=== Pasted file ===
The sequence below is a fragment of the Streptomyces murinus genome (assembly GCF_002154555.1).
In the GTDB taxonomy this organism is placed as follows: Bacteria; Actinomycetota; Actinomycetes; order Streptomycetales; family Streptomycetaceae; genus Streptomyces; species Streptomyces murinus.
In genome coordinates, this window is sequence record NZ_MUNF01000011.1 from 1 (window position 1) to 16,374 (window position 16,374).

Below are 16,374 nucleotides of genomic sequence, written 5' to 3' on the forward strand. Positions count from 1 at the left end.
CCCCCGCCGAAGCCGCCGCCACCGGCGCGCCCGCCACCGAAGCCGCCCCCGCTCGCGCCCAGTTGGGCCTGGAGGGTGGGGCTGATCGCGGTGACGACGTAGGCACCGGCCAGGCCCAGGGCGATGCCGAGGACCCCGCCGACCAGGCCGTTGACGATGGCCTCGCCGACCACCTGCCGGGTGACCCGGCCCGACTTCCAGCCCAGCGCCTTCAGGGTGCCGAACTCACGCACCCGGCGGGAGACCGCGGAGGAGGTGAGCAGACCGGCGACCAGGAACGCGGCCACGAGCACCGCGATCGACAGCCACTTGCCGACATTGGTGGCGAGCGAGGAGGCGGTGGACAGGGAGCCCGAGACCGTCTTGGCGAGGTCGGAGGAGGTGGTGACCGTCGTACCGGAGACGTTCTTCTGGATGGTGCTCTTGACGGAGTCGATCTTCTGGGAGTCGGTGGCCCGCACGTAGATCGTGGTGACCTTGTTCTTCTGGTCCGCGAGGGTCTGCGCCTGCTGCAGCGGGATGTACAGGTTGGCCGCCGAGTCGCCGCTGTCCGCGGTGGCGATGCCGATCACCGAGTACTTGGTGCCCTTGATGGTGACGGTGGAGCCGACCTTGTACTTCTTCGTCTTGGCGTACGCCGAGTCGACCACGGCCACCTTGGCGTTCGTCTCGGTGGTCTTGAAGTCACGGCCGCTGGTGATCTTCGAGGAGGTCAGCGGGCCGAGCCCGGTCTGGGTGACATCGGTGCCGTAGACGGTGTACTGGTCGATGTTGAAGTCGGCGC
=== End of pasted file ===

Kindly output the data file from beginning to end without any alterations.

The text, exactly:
The sequence below is a fragment of the Streptomyces murinus genome (assembly GCF_002154555.1).
In the GTDB taxonomy this organism is placed as follows: Bacteria; Actinomycetota; Actinomycetes; order Streptomycetales; family Streptomycetaceae; genus Streptomyces; species Streptomyces murinus.
In genome coordinates, this window is sequence record NZ_MUNF01000011.1 from 1 (window position 1) to 16,374 (window position 16,374).

Below are 16,374 nucleotides of genomic sequence, written 5' to 3' on the forward strand. Positions count from 1 at the left end.
CCCCCGCCGAAGCCGCCGCCACCGGCGCGCCCGCCACCGAAGCCGCCCCCGCTCGCGCCCAGTTGGGCCTGGAGGGTGGGGCTGATCGCGGTGACGACGTAGGCACCGGCCAGGCCCAGGGCGATGCCGAGGACCCCGCCGACCAGGCCGTTGACGATGGCCTCGCCGACCACCTGCCGGGTGACCCGGCCCGACTTCCAGCCCAGCGCCTTCAGGGTGCCGAACTCACGCACCCGGCGGGAGACCGCGGAGGAGGTGAGCAGACCGGCGACCAGGAACGCGGCCACGAGCACCGCGATCGACAGCCACTTGCCGACATTGGTGGCGAGCGAGGAGGCGGTGGACAGGGAGCCCGAGACCGTCTTGGCGAGGTCGGAGGAGGTGGTGACCGTCGTACCGGAGACGTTCTTCTGGATGGTGCTCTTGACGGAGTCGATCTTCTGGGAGTCGGTGGCCCGCACGTAGATCGTGGTGACCTTGTTCTTCTGGTCCGCGAGGGTCTGCGCCTGCTGCAGCGGGATGTACAGGTTGGCCGCCGAGTCGCCGCTGTCCGCGGTGGCGATGCCGATCACCGAGTACTTGGTGCCCTTGATGGTGACGGTGGAGCCGACCTTGTACTTCTTCGTCTTGGCGTACGCCGAGTCGACCACGGCCACCTTGGCGTTCGTCTCGGTGGTCTTGAAGTCACGGCCGCTGGTGATCTTCGAGGAGGTCAGCGGGCCGAGCCCGGTCTGGGTGACATCGGTGCCGTAGACGGTGTACTGGTCGATGTTGAAGTCGGCGC